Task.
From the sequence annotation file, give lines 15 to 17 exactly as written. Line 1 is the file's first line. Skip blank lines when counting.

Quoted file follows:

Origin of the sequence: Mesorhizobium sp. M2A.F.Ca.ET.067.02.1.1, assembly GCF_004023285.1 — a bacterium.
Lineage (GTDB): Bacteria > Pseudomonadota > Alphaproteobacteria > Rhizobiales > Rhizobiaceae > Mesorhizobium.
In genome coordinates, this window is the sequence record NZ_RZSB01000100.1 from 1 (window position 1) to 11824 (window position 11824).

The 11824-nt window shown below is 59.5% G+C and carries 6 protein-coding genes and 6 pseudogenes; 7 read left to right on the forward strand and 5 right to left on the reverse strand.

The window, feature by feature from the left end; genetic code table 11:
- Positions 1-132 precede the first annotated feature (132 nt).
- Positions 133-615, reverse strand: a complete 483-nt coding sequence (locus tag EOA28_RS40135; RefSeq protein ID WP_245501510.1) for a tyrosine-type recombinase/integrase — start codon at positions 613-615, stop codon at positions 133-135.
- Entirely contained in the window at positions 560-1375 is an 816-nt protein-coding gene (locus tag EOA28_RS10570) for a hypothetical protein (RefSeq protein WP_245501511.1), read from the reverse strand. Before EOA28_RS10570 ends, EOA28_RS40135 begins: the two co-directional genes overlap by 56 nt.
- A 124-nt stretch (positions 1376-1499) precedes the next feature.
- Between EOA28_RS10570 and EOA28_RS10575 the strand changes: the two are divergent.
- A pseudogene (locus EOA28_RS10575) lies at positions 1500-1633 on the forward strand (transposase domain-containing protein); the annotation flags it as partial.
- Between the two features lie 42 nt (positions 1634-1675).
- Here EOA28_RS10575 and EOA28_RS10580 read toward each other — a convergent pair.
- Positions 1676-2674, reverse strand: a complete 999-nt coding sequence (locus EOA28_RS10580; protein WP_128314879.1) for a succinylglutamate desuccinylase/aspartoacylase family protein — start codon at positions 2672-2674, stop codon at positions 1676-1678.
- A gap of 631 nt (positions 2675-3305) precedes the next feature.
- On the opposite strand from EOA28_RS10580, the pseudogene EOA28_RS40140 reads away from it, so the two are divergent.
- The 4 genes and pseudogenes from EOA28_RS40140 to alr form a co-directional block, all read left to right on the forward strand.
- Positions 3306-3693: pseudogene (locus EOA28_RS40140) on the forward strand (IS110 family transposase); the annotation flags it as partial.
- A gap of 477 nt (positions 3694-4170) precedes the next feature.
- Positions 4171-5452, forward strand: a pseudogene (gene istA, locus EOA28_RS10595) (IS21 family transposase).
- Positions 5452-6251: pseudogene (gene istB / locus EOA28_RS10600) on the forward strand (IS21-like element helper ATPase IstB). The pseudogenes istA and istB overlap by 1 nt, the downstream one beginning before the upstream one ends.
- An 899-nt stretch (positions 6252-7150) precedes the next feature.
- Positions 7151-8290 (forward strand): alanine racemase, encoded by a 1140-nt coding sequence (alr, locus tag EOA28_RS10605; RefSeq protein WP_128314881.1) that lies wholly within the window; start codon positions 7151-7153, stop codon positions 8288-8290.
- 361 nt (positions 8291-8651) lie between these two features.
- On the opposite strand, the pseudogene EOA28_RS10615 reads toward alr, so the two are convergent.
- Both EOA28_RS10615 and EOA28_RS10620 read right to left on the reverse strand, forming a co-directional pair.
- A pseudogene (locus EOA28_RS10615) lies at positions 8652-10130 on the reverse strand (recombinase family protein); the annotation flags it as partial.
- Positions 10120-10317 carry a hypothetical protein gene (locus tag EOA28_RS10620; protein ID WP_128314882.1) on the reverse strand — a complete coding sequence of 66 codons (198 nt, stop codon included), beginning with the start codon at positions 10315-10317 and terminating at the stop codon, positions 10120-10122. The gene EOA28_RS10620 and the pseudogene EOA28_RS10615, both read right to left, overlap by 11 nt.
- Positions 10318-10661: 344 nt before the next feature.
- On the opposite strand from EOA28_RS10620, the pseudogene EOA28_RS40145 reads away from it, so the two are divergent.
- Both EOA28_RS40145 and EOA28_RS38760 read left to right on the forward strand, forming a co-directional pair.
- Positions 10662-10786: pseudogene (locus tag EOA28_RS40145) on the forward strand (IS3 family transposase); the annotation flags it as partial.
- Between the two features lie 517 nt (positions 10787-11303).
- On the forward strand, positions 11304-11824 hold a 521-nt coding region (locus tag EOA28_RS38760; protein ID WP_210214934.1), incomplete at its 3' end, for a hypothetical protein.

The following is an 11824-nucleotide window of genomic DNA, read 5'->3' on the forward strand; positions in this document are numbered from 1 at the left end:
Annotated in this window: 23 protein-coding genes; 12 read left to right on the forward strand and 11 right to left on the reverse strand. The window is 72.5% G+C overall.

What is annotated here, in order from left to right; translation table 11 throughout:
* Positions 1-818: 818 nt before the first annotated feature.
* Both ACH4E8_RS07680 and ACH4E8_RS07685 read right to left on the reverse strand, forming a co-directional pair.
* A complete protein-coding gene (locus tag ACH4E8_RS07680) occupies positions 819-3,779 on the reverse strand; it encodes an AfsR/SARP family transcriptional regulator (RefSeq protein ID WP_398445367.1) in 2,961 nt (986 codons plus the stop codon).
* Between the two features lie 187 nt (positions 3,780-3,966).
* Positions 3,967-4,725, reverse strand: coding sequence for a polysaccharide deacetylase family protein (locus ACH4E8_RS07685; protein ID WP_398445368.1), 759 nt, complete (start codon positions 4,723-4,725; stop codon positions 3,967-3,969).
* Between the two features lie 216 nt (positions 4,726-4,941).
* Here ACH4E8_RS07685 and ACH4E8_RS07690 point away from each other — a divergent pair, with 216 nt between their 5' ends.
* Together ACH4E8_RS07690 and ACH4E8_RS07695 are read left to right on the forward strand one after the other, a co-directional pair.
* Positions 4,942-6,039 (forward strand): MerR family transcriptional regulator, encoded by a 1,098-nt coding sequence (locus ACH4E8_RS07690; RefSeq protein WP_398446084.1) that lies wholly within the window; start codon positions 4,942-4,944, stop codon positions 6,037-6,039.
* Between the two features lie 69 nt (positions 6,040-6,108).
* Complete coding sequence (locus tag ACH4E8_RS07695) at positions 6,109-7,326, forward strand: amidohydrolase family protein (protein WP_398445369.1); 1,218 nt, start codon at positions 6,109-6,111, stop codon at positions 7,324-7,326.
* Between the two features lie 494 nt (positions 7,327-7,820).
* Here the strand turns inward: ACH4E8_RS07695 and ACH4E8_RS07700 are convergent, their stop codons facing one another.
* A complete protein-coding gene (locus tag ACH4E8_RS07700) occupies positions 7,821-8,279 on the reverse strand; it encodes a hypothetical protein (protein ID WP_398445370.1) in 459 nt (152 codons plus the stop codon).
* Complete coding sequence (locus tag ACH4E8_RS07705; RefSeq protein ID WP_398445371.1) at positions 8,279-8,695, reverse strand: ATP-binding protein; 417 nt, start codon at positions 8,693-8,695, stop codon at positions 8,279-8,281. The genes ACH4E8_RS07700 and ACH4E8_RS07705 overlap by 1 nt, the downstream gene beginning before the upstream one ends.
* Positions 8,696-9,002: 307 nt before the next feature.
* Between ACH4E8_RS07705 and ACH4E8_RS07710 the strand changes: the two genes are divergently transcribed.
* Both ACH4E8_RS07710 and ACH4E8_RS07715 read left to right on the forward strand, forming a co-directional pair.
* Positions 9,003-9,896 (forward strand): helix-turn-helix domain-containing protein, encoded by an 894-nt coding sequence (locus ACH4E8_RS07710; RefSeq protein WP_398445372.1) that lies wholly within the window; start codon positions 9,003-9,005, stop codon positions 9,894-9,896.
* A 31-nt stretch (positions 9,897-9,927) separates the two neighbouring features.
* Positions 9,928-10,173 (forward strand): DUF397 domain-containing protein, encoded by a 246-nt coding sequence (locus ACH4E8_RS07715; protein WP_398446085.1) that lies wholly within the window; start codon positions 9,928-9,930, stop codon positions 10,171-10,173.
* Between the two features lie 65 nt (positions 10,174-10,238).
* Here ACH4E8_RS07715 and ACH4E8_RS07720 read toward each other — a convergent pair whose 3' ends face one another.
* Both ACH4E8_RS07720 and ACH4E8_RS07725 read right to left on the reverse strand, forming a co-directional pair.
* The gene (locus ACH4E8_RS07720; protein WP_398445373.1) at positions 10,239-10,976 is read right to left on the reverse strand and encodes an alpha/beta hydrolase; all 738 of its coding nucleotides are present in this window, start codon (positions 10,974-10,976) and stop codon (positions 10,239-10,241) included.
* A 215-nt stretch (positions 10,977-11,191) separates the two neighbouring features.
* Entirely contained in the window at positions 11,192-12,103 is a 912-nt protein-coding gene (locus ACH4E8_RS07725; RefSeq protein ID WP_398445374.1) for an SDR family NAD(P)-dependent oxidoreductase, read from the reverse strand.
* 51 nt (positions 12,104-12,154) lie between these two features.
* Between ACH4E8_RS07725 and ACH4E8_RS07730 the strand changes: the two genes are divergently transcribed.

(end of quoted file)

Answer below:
- A gap of 631 nt (positions 2675-3305) precedes the next feature.
- On the opposite strand from EOA28_RS10580, the pseudogene EOA28_RS40140 reads away from it, so the two are divergent.
- The 4 genes and pseudogenes from EOA28_RS40140 to alr form a co-directional block, all read left to right on the forward strand.